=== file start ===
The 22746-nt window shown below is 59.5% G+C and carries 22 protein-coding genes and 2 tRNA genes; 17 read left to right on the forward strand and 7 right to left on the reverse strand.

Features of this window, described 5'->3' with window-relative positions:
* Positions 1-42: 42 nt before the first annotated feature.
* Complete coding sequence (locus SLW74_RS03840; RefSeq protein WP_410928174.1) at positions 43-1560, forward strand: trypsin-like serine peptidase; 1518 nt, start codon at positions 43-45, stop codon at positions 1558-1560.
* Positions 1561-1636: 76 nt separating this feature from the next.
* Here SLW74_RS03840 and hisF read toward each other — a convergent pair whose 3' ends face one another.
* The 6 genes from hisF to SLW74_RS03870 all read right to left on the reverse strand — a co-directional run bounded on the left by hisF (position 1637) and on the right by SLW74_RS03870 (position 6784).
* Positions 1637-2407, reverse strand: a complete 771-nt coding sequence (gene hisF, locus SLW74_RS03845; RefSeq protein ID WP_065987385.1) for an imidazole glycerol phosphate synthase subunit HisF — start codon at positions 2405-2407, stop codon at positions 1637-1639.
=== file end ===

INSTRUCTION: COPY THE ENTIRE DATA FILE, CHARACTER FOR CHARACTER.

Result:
The 22746-nt window shown below is 59.5% G+C and carries 22 protein-coding genes and 2 tRNA genes; 17 read left to right on the forward strand and 7 right to left on the reverse strand.

Features of this window, described 5'->3' with window-relative positions:
* Positions 1-42: 42 nt before the first annotated feature.
* Complete coding sequence (locus SLW74_RS03840; RefSeq protein WP_410928174.1) at positions 43-1560, forward strand: trypsin-like serine peptidase; 1518 nt, start codon at positions 43-45, stop codon at positions 1558-1560.
* Positions 1561-1636: 76 nt separating this feature from the next.
* Here SLW74_RS03840 and hisF read toward each other — a convergent pair whose 3' ends face one another.
* The 6 genes from hisF to SLW74_RS03870 all read right to left on the reverse strand — a co-directional run bounded on the left by hisF (position 1637) and on the right by SLW74_RS03870 (position 6784).
* Positions 1637-2407, reverse strand: a complete 771-nt coding sequence (gene hisF, locus SLW74_RS03845; RefSeq protein ID WP_065987385.1) for an imidazole glycerol phosphate synthase subunit HisF — start codon at positions 2405-2407, stop codon at positions 1637-1639.